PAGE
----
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Ann Surg Oncol. 2010 Feb;17(2):407-15. doi: 10.1245/s10434-009-0784-y. Epub 2009 Nov 7.

Cytoreductive surgery in patients with metastatic gastrointestinal stromal tumor treated with sunitinib malate.

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Department of Surgery, Brigham and Women's Hospital, Dana-Farber Cancer Institute, and Harvard Medical School, Boston, MA, USA.



In patients with metastatic gastrointestinal stromal tumor (GIST) on first-line imatinib (IM) undergoing cytoreductive surgery, response to IM at time of surgery correlates with completeness of resection and progression-free and overall survival (PFS, OS). Impact of surgery in IM-resistant patients on second-line sunitinib (SU) is unknown.


Patients on SU undergoing surgery for metastatic GIST at our institution were reviewed. Response to SU at time of surgery was categorized as responsive disease (RD), limited progression (LP) or generalized progression (GP).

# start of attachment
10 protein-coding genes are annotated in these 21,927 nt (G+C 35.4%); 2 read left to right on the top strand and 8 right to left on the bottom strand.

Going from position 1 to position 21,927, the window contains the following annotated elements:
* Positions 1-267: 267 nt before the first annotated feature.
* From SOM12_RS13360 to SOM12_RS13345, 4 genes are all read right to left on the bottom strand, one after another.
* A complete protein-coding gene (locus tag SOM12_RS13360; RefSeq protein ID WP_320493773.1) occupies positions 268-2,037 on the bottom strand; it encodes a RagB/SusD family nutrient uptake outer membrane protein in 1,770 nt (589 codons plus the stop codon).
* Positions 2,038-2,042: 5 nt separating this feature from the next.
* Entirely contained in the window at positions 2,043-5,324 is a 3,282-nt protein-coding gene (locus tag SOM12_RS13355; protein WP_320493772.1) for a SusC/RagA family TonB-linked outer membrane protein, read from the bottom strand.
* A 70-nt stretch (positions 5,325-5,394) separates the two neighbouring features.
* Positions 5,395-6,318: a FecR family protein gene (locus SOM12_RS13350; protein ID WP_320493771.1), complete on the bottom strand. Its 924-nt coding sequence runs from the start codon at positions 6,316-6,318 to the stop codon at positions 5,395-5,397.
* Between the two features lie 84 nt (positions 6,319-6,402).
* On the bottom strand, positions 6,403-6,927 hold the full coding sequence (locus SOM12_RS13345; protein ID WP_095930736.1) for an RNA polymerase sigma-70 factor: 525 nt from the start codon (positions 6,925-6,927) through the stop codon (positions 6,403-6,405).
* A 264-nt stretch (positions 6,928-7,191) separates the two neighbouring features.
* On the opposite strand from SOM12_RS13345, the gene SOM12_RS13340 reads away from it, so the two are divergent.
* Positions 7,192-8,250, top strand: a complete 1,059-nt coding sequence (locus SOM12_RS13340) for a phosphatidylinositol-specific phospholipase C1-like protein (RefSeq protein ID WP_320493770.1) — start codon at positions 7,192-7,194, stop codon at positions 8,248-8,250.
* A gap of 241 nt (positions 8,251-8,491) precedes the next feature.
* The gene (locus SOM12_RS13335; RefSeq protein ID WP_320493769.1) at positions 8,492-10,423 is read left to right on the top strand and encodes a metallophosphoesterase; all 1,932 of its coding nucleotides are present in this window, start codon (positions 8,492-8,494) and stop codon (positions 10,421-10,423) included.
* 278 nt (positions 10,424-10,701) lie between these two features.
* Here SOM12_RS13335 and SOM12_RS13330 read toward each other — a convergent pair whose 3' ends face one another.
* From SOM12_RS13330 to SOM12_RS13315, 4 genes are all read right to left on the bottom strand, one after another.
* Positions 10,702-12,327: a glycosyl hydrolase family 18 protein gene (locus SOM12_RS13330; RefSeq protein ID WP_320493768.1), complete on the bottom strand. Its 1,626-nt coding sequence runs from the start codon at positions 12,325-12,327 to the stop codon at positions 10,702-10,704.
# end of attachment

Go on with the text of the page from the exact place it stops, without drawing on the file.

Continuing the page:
Fifty patients underwent surgery after a median 6.7 months of SU. Forty patients (80%) had prior surgery at initial presentation of GIST; 16 (32%) underwent prior surgery on IM. At time of surgery on SU, 10 patients (20%) had RD, 22 (44%) had LP, and 18 (36%) had GP. Resections were macroscopically complete in 25 patients (50%); completeness of resection did not correlate with response to SU. Complication rate was 54%; reoperations were required in 16%. Median PFS after surgery and start of SU was 5.8 and 15.6 months, respectively (median follow-up 15.2 months). Corresponding median OS was 16.4 and 26.0 months, respectively. Differences in PFS and OS based on response to SU were not significant. Younger age was prognostic of survival.


Surgery is feasible in patients with metastatic GIST on SU, but incomplete resections are frequent and complication rates are high. Relevance of survival rates is difficult to assess given the selection bias. Benefits of surgery should be weighed against symptoms and alternative treatments.

[Indexed for MEDLINE]

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